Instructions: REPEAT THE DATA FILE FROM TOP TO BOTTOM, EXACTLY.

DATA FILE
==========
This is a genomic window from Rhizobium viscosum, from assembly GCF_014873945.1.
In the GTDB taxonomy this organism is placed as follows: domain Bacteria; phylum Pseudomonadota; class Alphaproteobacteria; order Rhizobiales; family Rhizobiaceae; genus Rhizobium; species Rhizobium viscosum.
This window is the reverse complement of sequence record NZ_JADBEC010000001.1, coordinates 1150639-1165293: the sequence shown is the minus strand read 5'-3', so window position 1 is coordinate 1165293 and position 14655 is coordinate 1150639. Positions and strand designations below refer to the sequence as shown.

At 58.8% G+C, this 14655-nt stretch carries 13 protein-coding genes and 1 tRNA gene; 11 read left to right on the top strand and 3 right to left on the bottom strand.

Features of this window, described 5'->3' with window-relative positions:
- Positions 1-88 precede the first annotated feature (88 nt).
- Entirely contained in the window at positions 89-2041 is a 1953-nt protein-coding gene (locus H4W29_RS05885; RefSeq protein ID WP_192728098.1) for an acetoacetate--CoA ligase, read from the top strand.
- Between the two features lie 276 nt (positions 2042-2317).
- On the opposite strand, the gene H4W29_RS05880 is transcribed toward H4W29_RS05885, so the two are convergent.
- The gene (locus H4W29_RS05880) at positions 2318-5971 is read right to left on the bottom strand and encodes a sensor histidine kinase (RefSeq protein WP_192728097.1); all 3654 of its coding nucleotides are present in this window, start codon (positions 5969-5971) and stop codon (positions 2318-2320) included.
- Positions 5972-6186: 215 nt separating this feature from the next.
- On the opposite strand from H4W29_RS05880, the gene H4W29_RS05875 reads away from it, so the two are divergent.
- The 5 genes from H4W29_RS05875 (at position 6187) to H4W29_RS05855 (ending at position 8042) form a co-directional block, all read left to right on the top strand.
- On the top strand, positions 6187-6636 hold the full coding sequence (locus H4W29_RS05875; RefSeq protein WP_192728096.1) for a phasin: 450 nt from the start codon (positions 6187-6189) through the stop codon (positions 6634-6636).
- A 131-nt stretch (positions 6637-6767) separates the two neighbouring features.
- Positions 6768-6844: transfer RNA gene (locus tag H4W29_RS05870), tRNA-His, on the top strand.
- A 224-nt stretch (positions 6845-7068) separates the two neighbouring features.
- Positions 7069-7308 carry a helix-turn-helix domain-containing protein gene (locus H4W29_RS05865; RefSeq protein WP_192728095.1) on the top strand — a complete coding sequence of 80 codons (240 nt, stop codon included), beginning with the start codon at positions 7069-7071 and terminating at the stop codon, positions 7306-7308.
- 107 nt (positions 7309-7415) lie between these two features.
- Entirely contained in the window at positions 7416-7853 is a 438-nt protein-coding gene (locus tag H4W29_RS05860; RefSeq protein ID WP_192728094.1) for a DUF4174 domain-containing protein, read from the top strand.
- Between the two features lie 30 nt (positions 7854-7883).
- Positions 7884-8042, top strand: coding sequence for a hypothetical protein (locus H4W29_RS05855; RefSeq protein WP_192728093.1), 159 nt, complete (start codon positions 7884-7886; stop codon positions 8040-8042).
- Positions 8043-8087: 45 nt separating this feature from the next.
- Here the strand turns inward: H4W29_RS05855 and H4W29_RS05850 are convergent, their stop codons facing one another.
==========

This is a genomic window from Rhizobium viscosum, from assembly GCF_014873945.1.
In the GTDB taxonomy this organism is placed as follows: domain Bacteria; phylum Pseudomonadota; class Alphaproteobacteria; order Rhizobiales; family Rhizobiaceae; genus Rhizobium; species Rhizobium viscosum.
This window is the reverse complement of sequence record NZ_JADBEC010000001.1, coordinates 1150639-1165293: the sequence shown is the minus strand read 5'-3', so window position 1 is coordinate 1165293 and position 14655 is coordinate 1150639. Positions and strand designations below refer to the sequence as shown.

At 58.8% G+C, this 14655-nt stretch carries 13 protein-coding genes and 1 tRNA gene; 11 read left to right on the top strand and 3 right to left on the bottom strand.

Features of this window, described 5'->3' with window-relative positions:
- Positions 1-88 precede the first annotated feature (88 nt).
- Entirely contained in the window at positions 89-2041 is a 1953-nt protein-coding gene (locus H4W29_RS05885; RefSeq protein ID WP_192728098.1) for an acetoacetate--CoA ligase, read from the top strand.
- Between the two features lie 276 nt (positions 2042-2317).
- On the opposite strand, the gene H4W29_RS05880 is transcribed toward H4W29_RS05885, so the two are convergent.
- The gene (locus H4W29_RS05880) at positions 2318-5971 is read right to left on the bottom strand and encodes a sensor histidine kinase (RefSeq protein WP_192728097.1); all 3654 of its coding nucleotides are present in this window, start codon (positions 5969-5971) and stop codon (positions 2318-2320) included.
- Positions 5972-6186: 215 nt separating this feature from the next.
- On the opposite strand from H4W29_RS05880, the gene H4W29_RS05875 reads away from it, so the two are divergent.
- The 5 genes from H4W29_RS05875 (at position 6187) to H4W29_RS05855 (ending at position 8042) form a co-directional block, all read left to right on the top strand.
- On the top strand, positions 6187-6636 hold the full coding sequence (locus H4W29_RS05875; RefSeq protein WP_192728096.1) for a phasin: 450 nt from the start codon (positions 6187-6189) through the stop codon (positions 6634-6636).
- A 131-nt stretch (positions 6637-6767) separates the two neighbouring features.
- Positions 6768-6844: transfer RNA gene (locus tag H4W29_RS05870), tRNA-His, on the top strand.
- A 224-nt stretch (positions 6845-7068) separates the two neighbouring features.
- Positions 7069-7308 carry a helix-turn-helix domain-containing protein gene (locus H4W29_RS05865; RefSeq protein WP_192728095.1) on the top strand — a complete coding sequence of 80 codons (240 nt, stop codon included), beginning with the start codon at positions 7069-7071 and terminating at the stop codon, positions 7306-7308.
- 107 nt (positions 7309-7415) lie between these two features.
- Entirely contained in the window at positions 7416-7853 is a 438-nt protein-coding gene (locus tag H4W29_RS05860; RefSeq protein ID WP_192728094.1) for a DUF4174 domain-containing protein, read from the top strand.
- Between the two features lie 30 nt (positions 7854-7883).
- Positions 7884-8042, top strand: coding sequence for a hypothetical protein (locus H4W29_RS05855; RefSeq protein WP_192728093.1), 159 nt, complete (start codon positions 7884-7886; stop codon positions 8040-8042).
- Positions 8043-8087: 45 nt separating this feature from the next.
- Here the strand turns inward: H4W29_RS05855 and H4W29_RS05850 are convergent, their stop codons facing one another.